Chrispin Mbagna Inambao, chief editor of the New Era, Namibia

* * *

Media cooperation is an important bridge for China and Africa to enhance their mutual understanding and promote their friendship. At the same time, stories of Chinese enterprises in Africa will bring more Chinese investment to Africa, which will promote and strengthen the economic and trade cooperation between China and Africa.

Benjamin Thomas Mgana, chief editor of the Guardian, Tanzania

* * *

I am aware that Chinese media are more interested in telling the African stories from the African perspective rather than the hand-me-down scripts of the Western media which see nothing good about the continent but only stories of wars, conflicts, diseases, drought, famine, and crime. Chinese media present hope and portray the potential, as well as possibility of the countries on the continent to attain greatness.

Olanrewaju Timothy Kola, The Sun, Nigeria

* * *

We hold active approach in reporting Africa which is completely different from the Western media represented by the BBC and CNN. Africa has its positive side. Many African countries are undertaking reforms and the speed of economic development ranks among the top. We encourage African people to tell their own stories, 90 percent of the employees of our English language channel are Africans from Kenya, South Africa and Nigeria. We pay attention to fostering young African media workers by cooperating with local universities.

Pang Xinhua, Acting Bureau Chief of CCTV Africa

* * *

The forum gives us an opportunity to collectively reflect on how the cooperation between Africa and China is portrayed since we offer a platform and act as moderators of varying opinions on this. As a journalist, I see that African countries cherish the collaboration with China on various fronts.

Let me propose that the media in Africa and East Africa need, in particular, to portray the positive context of Africa-China cooperation as a way to avoid animosity and ensure accountability on both sides.

James Tasamba, News Editor of the New Times, Rwanda

* * *

I visited Beijing in September 2002. My perception about China changed after my visit. Before my visit, I thought the Chinese resented visitors. However, I found the Chinese to be warm and friendly, and I was impressed by how the Chinese are able to make long-term development plans.

To enhance cooperation between China-Africa media, I propose a closer interaction between the Chinese and Kenyan media. Exchange programs by journalists from both countries would help journalists to understand the media terrain in these regions.

Andrew Kagwa Gathaara, chief editor of the Standard, Kenya

* * *

Today, the world is moving at a faster pace, with the media being at the centre of it. The media, being the fulcrum of communication, is an important means to foster relations between Africa and China. We all agree that the media, being what it is, is able to bring about a more positive perception and a better understanding of the Chinese people to the African people and vice-versa.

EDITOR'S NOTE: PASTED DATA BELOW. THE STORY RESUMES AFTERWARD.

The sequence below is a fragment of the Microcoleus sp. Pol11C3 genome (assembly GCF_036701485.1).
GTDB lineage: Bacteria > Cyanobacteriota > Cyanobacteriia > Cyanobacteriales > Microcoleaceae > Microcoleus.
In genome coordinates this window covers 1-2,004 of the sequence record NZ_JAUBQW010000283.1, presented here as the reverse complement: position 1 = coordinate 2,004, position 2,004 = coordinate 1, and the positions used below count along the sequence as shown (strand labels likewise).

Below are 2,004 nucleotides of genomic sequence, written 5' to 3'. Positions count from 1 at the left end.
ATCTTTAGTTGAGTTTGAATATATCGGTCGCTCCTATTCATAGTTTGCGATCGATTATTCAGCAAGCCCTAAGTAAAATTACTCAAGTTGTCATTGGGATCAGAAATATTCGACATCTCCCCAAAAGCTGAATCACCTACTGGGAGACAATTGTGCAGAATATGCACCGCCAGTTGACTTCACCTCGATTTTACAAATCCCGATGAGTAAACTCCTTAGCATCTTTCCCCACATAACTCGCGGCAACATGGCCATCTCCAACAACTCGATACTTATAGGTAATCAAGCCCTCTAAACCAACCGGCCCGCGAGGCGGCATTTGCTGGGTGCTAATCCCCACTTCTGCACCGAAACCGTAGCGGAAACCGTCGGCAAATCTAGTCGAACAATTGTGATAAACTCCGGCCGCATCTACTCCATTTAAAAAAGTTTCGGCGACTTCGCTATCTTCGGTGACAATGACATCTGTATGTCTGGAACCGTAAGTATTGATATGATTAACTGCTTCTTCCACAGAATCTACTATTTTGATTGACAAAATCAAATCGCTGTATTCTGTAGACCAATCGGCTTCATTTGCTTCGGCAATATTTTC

Future cooperation between Chinese and African media still has a number of areas to focus on. Exchange programs should be encouraged, as an ongoing activity. There should also be a good number of Chinese people attached to the media in Africa. This will give them a better understanding of African media operations.

Judith Liemisa Konayuma, editor of the Zambia Daily Mail

* * *

China has rapidly become an important player in the capacity building of media practitioners in Ghana, and Africa. China offers scholarships to journalists to study in China for their master's degrees in various communication-related courses such as Development Communication and International Communication. Beneficiaries have demonstrated improvement in their output on return from their studies.

Elvis Darko, chief editor of the Finder, Ghana

* * *

The unfortunate thing is that the media in Africa still looks to the West, with the belief that they are the only ones with strategies that work.

No African country is in a win-win situation with the West, but they are with China. China is now a global economic and political powerhouse that designed its own media model that can be replicated by African countries to achieve success and prosperity. There is no need to reinvent the wheel.

Tendai Hildagard Manzvanzvike, chief editor of the Herald, Zimbabwe


Global Edition
Copyright 1995 - . All rights reserved. The content (including but not limited to text, photo, multimedia information, etc) published in this site belongs to China Daily Information Co (CDIC). Without written authorization from CDIC, such content shall not be republished or used in any form. Note: Browsers with 1024*768 or higher resolution are suggested for this site.
License for publishing multimedia online 0108263

Registration Number: 130349